There are plenty of books on the market about getting into the best colleges. These “how to” books let students and their nervous parents imagine that there is a formula to it all, a way to package an ordinary adolescence into the magic of Harvard or Yale or Princeton.
Admission is a novel—and a bit of a page-turner, in truth—that uses the admission process at an Ivy League school as its backdrop. It’s not wholly immune, however, to some kind of search for a formula. As entertaining as the novel is, its plot seems as calculated as the sycophantic snippets of college essays that begin each of its chapters.
Portia Nathan is a graduate of Dartmouth who, upon graduation, was hired by the school’s admission office. When the novel begins, she is ensconced in the same job at Princeton, having newly been given New England as her territory. Plainly, this will be a novel about “the admission process” but also a novel about “admission” as a process in several senses of the word.
Portia, naturally, has secrets that are bound to emerge during the 2007-2008 admission season. Her live-in relationship with the acting chair of the English department unravels in infidelity (not hers), while an old admirer from her Dartmouth days fills the void. John is also a teacher at an alternative school on Portia’s beat, where she meets a quirky auto-didact named Jeremiah. Despite terrible grades, no “community service”, and a completely empty activities resume, Jeremiah becomes Portia’s favorite candidate for Princeton admission. Why? As Portia’s life unravels into depression, she needs answers.
Korelitz is the author of several books—a couple of legal thrillers as well as some more conventional “literary” efforts. Admission was researched by Korelitz through two years spent as an “outside reader” in the admission office at Princeton, where her husband is indeed a professor. Like a genre novel that self-consciously sets itself in a particular scene or locale, Admission is steeped in the philosophy and minutia of college admission and goes to massive lengths to explain its world.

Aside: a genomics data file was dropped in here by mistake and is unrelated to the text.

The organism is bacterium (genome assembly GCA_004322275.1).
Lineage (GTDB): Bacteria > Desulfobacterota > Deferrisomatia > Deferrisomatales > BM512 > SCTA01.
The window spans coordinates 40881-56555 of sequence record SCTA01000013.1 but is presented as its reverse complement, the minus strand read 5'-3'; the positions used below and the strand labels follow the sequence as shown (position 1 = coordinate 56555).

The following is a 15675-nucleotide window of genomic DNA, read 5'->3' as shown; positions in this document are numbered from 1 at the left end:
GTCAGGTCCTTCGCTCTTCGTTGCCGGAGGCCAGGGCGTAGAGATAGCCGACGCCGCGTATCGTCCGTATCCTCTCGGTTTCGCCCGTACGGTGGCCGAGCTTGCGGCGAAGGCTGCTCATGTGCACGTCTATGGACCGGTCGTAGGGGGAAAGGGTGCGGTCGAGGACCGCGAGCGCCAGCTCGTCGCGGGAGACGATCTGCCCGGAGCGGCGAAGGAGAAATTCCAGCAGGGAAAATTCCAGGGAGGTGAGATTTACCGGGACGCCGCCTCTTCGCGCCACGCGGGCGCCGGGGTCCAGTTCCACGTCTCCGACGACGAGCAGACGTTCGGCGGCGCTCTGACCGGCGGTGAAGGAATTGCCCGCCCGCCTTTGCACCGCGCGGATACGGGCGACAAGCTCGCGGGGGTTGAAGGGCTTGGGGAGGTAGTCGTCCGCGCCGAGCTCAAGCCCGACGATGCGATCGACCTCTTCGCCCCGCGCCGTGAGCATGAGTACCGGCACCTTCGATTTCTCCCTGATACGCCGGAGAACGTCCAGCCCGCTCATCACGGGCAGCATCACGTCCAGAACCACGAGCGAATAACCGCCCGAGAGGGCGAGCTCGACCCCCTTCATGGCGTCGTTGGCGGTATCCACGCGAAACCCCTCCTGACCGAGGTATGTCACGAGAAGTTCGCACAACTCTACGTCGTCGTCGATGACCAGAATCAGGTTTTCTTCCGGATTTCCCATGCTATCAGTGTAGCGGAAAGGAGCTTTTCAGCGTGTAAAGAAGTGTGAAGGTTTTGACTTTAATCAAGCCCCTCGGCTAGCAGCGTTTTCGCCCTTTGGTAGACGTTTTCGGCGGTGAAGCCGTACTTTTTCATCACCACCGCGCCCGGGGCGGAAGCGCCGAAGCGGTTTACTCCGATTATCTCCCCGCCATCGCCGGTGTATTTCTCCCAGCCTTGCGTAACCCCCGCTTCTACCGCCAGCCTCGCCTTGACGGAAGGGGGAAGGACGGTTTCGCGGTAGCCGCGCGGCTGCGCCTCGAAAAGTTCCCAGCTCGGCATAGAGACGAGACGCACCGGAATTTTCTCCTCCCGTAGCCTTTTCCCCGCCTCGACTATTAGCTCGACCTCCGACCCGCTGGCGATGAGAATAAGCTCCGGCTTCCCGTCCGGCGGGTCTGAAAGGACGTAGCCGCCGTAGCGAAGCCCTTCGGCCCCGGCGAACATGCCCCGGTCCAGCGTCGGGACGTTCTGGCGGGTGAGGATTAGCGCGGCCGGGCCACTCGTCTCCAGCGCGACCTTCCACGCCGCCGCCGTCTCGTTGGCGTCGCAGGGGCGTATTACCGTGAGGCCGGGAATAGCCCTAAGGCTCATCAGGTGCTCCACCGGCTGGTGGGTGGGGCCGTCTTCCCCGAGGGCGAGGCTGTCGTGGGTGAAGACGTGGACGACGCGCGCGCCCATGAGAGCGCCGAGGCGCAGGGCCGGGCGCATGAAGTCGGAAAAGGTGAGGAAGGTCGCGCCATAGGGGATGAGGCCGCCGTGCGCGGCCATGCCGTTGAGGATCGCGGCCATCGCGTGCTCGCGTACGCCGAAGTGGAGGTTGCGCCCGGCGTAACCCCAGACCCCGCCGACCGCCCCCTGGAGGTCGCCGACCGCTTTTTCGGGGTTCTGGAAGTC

Some readers may be drawn to the book for precisely this reason, wanting to absorb the “inside story”. Alas, in fact, this is the most tedious part of Admission. Portia spends an astonishing amount of time explaining to other characters what the admission process is really about, and these passages of dialogue come off like they are the author’s unedited research notes. Being an admission officer at an Ivy League school, it seems, is a job that puts the world on the defensive, and Portia is forever trying to justify her job, its procedure and its methods, to sassy high school kids, stuffy faculty members, and pushy mothers of applicants. These lectures on topics such as diversity at elite colleges succeed mainly in making Portia seem insufferable and brittle.
This is partly intentional on Korelitz’s part. Portia is profoundly withdrawn—from her lover Mark, from her mother, and from her few friends. This book is plainly going to be about why this is the case. The pages turn quickly because all this explanation is sure to be coming, but it seems equally likely that the explanation is going feel All Too Easy. There is going to be something in her past we need to learn, and once we do it will explain it all. There is, and it does, and it’s satisfying, and it’s not.
Korelitz writes with great and near-continual momentum. She gets bogged down in too much of the admission talk, sure, but it’s also pretty fun to be placed dramatically inside Princeton Admission Committee meetings. It’s also easy to cheer on the novel when it neatly skewers the locutions of young folks (“But so often the newness of [the applicants], the flux of their emerging selves, would poke through the essays or the recommendations, stray references to how Jimmy had grown since his difficult freshman year or Jimmy’s own regrettable use of the word awesome.”).
I don’t know if the reader cares about Portia all that much, as she is unlikeable for very nearly ninety percent of the story. Yet I felt that I still wanted to solve the puzzle of her emptiness—like I want to finish a crossword or Sudoku.
Ultimately, I found it hard to escape the notion that Korelitz, living in a college town, had been unable to resist the conceit of writing novel called “Admission” that would both take place in an admission office and be about a character making a great “admission” about herself. The idea, it seems, was so irresistible that the author forced the story—overusing her source material too often and then writing herself into a corner that could only be escaped from by too-neat-by-half plotting.
Portia’s secret, which flings us into a long chapter set in her past that is the dullest thing in the book, is melodramatic and also—ultimately—obvious. It tries to humanize her so quickly that a reader can barely keep up with how her revelations change her. With so many loose ends tied up so easily, it’s hard to keep from feeling that Korelitz has cheated the process somehow.
Admission, for all its shortcuts, is a zippy read and a keen glimpse at the man (or woman) behind the college curtain. Just don’t expect a real wizard.